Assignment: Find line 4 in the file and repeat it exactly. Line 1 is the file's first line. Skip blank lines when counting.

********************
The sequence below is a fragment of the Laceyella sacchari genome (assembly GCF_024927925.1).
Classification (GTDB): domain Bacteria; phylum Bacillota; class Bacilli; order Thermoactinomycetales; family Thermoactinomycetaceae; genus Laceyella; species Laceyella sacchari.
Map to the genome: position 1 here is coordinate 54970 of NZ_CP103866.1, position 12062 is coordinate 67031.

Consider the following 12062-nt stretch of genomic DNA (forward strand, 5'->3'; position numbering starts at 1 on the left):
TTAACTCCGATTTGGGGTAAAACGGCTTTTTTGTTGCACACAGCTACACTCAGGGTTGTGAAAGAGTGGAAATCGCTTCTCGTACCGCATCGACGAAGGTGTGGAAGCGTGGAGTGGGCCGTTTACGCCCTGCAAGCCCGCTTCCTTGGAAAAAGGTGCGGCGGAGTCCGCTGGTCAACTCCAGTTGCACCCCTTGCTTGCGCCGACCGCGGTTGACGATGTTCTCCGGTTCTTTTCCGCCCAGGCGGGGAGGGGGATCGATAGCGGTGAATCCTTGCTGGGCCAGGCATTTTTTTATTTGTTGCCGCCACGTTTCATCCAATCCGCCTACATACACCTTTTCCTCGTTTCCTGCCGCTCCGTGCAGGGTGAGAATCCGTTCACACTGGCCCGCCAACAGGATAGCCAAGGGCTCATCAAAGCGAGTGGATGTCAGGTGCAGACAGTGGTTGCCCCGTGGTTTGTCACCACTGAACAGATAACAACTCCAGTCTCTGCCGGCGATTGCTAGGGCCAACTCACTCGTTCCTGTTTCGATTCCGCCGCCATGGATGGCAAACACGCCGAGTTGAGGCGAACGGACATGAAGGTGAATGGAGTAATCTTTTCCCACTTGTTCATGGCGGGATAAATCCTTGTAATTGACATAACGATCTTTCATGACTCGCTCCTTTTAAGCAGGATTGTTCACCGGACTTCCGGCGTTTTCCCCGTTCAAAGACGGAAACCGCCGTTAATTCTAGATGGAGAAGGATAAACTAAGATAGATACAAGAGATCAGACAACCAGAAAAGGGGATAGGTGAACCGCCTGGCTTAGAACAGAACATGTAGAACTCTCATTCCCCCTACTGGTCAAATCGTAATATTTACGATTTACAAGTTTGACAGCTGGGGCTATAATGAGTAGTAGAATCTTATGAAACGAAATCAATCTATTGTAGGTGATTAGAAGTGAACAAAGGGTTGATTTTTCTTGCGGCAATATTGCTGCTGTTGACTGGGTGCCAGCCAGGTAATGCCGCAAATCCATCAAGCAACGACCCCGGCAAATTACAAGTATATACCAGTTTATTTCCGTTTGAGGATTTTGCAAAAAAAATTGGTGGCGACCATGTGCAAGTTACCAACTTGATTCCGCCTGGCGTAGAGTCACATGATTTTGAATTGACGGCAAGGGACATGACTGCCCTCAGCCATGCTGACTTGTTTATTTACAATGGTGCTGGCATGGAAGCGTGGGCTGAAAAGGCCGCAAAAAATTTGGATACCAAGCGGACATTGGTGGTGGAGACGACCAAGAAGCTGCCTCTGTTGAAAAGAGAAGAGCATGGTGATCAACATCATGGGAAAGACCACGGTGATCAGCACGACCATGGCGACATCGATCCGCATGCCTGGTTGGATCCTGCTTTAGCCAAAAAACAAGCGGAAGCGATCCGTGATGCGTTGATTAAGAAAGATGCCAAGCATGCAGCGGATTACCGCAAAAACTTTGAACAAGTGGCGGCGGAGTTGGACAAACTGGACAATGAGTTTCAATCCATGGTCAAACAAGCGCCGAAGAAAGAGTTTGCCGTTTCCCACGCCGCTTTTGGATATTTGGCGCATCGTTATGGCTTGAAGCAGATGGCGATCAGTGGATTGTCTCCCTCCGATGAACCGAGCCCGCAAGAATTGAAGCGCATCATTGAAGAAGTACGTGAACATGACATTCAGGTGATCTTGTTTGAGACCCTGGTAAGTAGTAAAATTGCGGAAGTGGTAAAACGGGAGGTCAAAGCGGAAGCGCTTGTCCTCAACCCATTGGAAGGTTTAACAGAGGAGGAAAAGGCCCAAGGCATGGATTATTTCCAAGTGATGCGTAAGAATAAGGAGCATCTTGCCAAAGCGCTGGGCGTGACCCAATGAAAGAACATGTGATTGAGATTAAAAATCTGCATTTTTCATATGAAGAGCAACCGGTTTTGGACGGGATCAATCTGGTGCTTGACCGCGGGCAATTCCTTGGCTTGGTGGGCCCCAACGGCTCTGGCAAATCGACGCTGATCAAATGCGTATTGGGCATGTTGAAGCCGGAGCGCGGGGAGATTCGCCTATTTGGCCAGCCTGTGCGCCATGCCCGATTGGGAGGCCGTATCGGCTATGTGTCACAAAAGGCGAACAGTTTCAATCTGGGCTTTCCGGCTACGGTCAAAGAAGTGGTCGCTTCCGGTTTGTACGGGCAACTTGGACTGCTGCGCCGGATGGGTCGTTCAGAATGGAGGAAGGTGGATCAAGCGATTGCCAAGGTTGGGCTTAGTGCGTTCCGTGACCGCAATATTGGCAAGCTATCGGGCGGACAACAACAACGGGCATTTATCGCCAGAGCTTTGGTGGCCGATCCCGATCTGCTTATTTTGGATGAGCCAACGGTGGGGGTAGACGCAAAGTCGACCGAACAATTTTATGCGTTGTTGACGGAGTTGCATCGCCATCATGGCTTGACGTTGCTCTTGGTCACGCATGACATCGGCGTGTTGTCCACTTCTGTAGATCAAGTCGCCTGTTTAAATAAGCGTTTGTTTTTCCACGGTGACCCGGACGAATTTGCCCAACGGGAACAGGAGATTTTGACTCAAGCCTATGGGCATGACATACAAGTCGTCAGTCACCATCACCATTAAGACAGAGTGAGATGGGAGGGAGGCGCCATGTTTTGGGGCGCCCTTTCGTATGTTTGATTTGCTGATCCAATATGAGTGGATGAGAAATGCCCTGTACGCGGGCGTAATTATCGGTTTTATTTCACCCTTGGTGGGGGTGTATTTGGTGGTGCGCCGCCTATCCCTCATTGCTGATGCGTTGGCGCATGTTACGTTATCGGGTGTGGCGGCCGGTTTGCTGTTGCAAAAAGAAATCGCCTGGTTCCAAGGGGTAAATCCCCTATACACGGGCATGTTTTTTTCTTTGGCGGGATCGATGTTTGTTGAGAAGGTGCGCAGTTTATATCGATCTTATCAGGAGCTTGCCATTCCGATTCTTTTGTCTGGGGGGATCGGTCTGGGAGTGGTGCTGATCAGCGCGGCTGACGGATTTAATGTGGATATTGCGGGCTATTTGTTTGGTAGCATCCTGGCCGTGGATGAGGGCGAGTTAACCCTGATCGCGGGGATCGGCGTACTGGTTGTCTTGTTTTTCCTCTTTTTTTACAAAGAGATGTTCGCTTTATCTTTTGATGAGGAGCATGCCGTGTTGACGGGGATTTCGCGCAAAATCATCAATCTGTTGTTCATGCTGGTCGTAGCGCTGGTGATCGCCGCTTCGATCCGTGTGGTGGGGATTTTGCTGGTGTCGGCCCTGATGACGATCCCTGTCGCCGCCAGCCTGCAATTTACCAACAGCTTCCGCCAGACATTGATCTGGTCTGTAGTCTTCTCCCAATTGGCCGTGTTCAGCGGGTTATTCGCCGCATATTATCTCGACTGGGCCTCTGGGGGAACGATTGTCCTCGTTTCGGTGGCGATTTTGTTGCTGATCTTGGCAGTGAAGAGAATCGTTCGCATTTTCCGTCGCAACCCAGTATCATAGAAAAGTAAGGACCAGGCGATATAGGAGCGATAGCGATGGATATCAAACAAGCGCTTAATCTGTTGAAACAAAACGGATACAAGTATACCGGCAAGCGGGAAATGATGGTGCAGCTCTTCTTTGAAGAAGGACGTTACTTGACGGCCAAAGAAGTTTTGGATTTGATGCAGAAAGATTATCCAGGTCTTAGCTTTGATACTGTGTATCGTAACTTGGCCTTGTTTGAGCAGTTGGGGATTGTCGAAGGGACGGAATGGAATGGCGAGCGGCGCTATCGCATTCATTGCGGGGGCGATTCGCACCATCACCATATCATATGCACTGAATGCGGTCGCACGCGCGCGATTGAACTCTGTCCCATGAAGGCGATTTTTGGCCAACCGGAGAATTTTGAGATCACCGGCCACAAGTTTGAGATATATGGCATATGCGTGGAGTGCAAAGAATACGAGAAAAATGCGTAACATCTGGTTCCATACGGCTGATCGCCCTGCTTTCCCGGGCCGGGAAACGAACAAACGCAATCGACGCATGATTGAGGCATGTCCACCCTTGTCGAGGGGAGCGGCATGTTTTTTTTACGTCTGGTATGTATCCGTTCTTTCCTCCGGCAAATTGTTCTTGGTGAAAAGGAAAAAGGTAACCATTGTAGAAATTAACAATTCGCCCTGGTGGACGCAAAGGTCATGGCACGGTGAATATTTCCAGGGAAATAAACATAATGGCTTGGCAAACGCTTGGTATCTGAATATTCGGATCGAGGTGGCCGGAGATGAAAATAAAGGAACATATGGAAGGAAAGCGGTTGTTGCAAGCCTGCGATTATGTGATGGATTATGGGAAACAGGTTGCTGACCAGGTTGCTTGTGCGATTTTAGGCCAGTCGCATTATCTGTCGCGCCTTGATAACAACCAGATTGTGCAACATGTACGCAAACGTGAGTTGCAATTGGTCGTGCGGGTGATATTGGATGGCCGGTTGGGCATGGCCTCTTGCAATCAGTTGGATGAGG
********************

Consider the following 12062-nt stretch of genomic DNA (forward strand, 5'->3'; position numbering starts at 1 on the left):